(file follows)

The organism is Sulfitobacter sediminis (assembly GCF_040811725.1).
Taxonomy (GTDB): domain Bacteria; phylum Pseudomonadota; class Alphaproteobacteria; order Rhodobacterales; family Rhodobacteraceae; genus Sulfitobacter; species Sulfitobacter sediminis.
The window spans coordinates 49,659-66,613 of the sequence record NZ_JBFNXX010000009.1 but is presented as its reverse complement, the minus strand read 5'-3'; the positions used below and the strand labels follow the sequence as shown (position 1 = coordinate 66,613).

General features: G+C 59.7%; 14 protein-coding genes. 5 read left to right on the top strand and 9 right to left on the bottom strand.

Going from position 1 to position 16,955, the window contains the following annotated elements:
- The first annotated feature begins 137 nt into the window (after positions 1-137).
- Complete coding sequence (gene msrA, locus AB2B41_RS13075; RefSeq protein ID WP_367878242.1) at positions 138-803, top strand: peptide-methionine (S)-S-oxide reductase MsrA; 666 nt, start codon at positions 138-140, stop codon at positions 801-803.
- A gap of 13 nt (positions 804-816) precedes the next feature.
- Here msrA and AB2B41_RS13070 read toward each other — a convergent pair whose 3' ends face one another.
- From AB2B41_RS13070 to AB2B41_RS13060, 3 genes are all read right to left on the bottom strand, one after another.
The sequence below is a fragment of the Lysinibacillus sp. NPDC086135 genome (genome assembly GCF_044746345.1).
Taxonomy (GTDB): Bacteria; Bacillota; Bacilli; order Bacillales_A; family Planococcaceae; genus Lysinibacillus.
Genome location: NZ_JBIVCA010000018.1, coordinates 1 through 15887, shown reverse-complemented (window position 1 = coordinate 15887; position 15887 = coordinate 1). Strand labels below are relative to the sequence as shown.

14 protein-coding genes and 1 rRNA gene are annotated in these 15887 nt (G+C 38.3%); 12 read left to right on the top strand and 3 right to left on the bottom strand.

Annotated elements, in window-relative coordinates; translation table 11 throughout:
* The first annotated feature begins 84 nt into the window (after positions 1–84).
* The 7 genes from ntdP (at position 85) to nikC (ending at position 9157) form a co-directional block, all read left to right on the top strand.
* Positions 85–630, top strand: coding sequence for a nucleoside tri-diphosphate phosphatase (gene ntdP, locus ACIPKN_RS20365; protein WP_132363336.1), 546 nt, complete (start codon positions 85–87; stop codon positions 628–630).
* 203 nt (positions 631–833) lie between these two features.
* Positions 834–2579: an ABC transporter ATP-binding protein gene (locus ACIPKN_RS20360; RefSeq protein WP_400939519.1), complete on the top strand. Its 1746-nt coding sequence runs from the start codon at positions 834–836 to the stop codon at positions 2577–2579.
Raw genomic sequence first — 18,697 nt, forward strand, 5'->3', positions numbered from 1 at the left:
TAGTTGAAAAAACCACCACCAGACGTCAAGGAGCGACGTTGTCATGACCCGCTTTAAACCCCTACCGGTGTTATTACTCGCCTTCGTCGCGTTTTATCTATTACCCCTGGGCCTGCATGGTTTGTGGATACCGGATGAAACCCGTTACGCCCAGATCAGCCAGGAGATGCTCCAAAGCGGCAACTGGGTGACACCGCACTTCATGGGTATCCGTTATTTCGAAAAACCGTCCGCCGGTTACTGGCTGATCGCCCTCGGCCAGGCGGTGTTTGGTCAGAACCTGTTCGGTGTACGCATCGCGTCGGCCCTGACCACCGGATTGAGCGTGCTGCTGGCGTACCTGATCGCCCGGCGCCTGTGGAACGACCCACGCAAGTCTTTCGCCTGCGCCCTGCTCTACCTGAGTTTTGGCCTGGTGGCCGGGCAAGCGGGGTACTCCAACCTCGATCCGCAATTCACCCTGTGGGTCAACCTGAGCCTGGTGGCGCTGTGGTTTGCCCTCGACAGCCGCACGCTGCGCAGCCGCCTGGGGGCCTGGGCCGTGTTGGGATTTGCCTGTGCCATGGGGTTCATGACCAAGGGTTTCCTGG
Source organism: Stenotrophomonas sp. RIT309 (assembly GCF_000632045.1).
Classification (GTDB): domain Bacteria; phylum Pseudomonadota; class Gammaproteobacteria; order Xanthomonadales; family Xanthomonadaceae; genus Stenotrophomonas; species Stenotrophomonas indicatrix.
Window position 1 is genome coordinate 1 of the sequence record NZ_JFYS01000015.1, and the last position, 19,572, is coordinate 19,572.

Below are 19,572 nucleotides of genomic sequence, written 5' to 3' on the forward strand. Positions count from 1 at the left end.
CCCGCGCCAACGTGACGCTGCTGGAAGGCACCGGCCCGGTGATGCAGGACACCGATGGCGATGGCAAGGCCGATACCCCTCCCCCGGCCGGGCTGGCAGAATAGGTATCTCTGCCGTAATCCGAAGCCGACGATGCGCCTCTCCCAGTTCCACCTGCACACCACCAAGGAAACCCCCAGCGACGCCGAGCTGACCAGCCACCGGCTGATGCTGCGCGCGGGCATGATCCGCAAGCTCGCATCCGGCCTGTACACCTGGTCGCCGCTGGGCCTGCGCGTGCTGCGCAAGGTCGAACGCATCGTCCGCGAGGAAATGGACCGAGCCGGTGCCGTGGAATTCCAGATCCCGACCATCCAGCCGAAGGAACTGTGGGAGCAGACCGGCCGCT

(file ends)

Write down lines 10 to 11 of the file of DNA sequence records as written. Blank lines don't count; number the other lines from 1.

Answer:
- From AB2B41_RS13070 to AB2B41_RS13060, 3 genes are all read right to left on the bottom strand, one after another.
The sequence below is a fragment of the Lysinibacillus sp. NPDC086135 genome (genome assembly GCF_044746345.1).